Fringe Benefits are an important component for recruiting and keeping high quality employees in today’s business world. But the diversity of available fringe benefits can make the area of payroll compliance positively overwhelming! To fill this need, we are offering training that fits your needs. Fringe Benefits Blitz allows you to design a 210 minute training program that includes the topics that you desire! Choose your own topics or contact us for assistance in putting together an event that’s right for you!
Let’s face it… complying with the Internal Revenue Tax Code requirements and federal regulations for fringe benefits such as relocation, meals, lodging, educational assistance, health insurance, transportation and third party sick pay can be complicated. The taxation and reporting for these fringe benefits offered by many companies today are major components of a payroll department’s responsibilities. And with the IRS looking for consistency of treatment—you can’t afford to make a mistake.
As a payroll professional you must know cold—no guessing—when a fringe benefit is taxable and when it is not, when it is reportable and when it is not. Payroll must know when providing a fringe benefit must be considered wages or if it is “tax free”. What if the employee pays some of the cost of a fringe benefit? How does that affect taxing and reporting? Are there dollar limits? Does it become taxable after a certain amount? And after you have mastered all the facts along comes the new tax bill by Congress that can change everything you just learned when it comes to taxing fringe benefits
In this fringe benefits webinar, payroll specialist Vicki M. Lambert, CPP, will cover all of the common and not-so-common fringe benefits that employers may offer, while specifically examining them from a payroll perspective. Vicki will provide answers to important questions, including: When is relocation taxable and reportable, and when is it only reportable? What limits must be met to determine taxation of educational assistance? Does one handle the personal use of a company vehicle the same way as the business use of a personal vehicle? And of course, she will be doing the math calculations where required.
But benefits can also seem like an alphabetical and numerical hodgepodge at times. What is the difference between an HSA and an HRA? How should a 401(k), a 125 and a 129 plan be handled? What exactly is a Section 132 fringe benefit, and is it taxable?
All of these types of questions must be answered correctly in order for payroll to keep the company in compliance: With both the IRS and the state taxing authorities taking aim at fringe benefits in their audits, especially for executives, now is not the time to be complacent in your compliance. Vicki's boot camp is broken up into five sections to cover like fringe benefits together.
- The Payroll Side of Qualified/Nonqualified Deferred Comp, Tax Deferred and Tax Preferred Benefits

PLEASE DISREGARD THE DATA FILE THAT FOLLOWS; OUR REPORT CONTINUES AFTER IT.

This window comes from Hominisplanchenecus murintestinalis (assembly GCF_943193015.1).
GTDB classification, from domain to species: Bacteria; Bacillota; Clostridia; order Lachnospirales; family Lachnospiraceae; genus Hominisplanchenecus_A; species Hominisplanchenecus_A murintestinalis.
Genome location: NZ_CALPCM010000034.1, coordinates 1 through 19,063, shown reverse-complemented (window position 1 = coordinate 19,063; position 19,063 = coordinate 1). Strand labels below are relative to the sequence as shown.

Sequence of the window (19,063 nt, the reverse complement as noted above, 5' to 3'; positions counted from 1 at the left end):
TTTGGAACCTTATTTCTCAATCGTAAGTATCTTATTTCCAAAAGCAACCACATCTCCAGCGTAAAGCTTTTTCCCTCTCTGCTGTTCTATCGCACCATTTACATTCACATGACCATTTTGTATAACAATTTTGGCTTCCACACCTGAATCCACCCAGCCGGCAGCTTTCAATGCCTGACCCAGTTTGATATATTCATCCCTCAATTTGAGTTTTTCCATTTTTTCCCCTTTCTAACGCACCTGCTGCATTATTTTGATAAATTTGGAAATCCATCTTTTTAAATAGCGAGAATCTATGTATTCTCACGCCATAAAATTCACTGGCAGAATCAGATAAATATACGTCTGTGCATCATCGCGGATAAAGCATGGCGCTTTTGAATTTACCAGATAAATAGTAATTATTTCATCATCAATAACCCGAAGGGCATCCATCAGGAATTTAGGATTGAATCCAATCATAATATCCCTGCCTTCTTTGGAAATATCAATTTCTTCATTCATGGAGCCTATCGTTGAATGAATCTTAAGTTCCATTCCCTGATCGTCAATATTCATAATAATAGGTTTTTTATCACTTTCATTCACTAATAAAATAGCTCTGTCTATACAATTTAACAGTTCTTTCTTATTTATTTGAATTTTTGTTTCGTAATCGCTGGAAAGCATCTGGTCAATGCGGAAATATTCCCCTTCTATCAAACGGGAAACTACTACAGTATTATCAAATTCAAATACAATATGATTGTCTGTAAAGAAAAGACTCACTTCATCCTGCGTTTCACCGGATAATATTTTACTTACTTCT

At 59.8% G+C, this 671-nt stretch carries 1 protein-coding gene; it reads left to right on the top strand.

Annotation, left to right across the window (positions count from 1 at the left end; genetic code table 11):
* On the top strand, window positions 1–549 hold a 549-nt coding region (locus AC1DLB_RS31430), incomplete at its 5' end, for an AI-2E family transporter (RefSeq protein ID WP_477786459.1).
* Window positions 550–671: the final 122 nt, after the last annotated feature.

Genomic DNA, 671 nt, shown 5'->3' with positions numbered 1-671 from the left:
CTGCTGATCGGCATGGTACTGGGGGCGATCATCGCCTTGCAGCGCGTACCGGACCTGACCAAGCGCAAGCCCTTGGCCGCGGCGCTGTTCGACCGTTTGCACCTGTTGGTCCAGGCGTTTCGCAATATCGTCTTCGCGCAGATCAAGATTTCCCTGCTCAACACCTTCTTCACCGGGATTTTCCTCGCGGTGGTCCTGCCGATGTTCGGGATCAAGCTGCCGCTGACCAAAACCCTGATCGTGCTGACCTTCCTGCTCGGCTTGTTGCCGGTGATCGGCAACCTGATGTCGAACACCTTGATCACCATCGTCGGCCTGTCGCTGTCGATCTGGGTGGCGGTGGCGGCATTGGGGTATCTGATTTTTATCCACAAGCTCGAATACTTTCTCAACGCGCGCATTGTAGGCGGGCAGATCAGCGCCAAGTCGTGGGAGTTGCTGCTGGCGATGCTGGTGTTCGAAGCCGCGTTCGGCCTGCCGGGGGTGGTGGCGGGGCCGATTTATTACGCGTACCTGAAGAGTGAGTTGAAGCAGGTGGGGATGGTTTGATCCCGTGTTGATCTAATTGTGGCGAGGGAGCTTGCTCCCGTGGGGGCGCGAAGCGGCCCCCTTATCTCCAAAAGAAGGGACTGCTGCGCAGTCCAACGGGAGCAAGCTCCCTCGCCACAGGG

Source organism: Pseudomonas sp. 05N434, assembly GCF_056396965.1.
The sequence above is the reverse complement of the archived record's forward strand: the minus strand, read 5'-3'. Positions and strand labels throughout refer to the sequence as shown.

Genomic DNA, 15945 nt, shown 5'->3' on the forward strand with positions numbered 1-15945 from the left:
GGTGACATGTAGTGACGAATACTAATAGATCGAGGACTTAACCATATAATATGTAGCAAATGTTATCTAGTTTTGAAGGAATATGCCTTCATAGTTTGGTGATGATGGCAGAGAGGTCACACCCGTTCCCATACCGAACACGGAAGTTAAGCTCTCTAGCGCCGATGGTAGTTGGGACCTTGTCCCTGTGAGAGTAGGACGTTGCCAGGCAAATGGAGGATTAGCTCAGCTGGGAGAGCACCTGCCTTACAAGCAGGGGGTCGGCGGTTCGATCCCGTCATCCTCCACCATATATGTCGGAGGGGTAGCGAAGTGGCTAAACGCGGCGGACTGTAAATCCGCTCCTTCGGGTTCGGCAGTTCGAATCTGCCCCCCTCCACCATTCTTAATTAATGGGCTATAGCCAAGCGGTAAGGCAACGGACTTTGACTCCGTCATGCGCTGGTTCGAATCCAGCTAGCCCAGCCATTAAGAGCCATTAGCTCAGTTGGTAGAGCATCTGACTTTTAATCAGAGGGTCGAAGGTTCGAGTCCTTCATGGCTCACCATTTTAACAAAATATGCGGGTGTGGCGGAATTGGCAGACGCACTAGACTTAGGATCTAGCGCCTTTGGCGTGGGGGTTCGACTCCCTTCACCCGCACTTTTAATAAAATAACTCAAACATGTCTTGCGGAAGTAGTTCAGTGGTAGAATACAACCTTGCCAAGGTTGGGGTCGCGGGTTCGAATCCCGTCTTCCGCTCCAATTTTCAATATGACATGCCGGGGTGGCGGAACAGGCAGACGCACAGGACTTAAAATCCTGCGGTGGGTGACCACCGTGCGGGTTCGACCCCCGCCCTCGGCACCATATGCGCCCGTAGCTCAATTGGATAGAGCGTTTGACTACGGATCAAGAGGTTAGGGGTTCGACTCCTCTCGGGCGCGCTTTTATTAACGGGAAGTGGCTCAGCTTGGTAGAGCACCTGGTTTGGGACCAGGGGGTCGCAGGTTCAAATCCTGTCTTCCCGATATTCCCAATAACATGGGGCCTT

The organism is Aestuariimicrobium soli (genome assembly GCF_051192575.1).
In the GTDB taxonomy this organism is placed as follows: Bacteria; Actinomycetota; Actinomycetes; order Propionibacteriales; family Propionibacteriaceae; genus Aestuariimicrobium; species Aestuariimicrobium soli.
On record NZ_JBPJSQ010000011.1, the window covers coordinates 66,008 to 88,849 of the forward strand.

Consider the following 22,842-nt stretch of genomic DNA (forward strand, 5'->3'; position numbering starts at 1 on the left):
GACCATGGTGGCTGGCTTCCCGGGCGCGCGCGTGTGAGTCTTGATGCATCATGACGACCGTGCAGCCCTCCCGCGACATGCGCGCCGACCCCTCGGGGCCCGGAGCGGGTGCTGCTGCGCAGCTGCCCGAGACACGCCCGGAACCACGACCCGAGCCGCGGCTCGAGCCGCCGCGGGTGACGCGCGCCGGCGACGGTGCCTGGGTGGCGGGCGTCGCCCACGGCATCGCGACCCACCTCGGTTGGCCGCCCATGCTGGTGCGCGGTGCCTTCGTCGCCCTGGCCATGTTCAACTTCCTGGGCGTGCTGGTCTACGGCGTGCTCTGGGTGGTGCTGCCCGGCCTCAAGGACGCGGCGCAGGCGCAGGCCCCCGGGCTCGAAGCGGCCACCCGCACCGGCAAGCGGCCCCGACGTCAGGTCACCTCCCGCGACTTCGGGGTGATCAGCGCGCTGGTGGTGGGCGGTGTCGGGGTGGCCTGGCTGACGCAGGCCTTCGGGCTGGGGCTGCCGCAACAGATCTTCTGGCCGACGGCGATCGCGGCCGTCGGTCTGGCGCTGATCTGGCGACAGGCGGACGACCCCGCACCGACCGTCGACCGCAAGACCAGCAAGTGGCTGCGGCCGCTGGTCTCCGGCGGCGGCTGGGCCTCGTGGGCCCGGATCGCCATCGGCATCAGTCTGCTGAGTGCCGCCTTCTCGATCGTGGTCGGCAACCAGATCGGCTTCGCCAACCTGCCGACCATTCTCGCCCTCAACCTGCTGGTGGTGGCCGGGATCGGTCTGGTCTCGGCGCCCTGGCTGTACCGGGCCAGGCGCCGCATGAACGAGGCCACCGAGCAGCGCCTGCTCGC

- Introduction and overview of fringe benefits
- Handling qualified and nonqualified deferred compensation
- Review the taxation and reporting of cafeteria plans
- Examine flexible spending accounts
- Determine the taxation and reporting for dependent care
- Discuss an overview of stock option taxing and reporting
- Health and Other Insurances
- Review calculating and reporting health insurance benefits for 2018
- Discuss how to deal with the complexities of third party sick pay taxation and reporting
- Determine how to calculate, tax and report group term life insurance
- Examine the basics of taxing and reporting whole and split life insurance
- Cover handling the alphabet soup of health insurance including HSAs, HRAs and MSAs
- Touch upon the essentials of workers’ compensation for payroll
- Section 132 and Beyond
- Working condition fringe benefits
- De minimis fringe benefits
- Employee discounts
- No additional cost services
- Employee achievement awards for length of service and safety
- Prizes and awards—cash and noncash
- Cell phones
- Gift certificates and gift cards
- Holiday gifts
- Meals, Clothing, Housing and Education Fringe Benefits
- The changes to employer provided relocation under the new federal tax bill
- When can an employer pay for relocation?
- What must be taxed when relocating an employee and what must only be reported
- On-site lodging taxation and reporting
- Taxing lodging for executives such as vacation condos
- Providing meals for employees—is it taxable or not?
- Are the rules different for on-site cafeterias?
- What if the employee pays for the meal—does that affect taxation?
- What to do with occasional meals
- Educational assistance programs and taxation
- Transportation Fringe Benefits
- What are the four allowable methods to calculate the personal use of a company car?
- How to calculate the taxable wages for the personal use of a company vehicle using one of the four accepted IRS methods
- When an auto allowance is considered taxable wages and when it is not
- IRS 132 transportation fringe benefits, including parking, bus passes and tokens and bicycles—when to tax and when not to, and what the limits are
- Calculating the personal use of a company aircraft even if there is a business trip involved somewhere
Who Will Benefit:
- Payroll professionals
- Human resources professionals
- Accounting personnel
- Business owners
- Any individual or entity that must deal with the intricacies of taxing and reporting of fringe benefits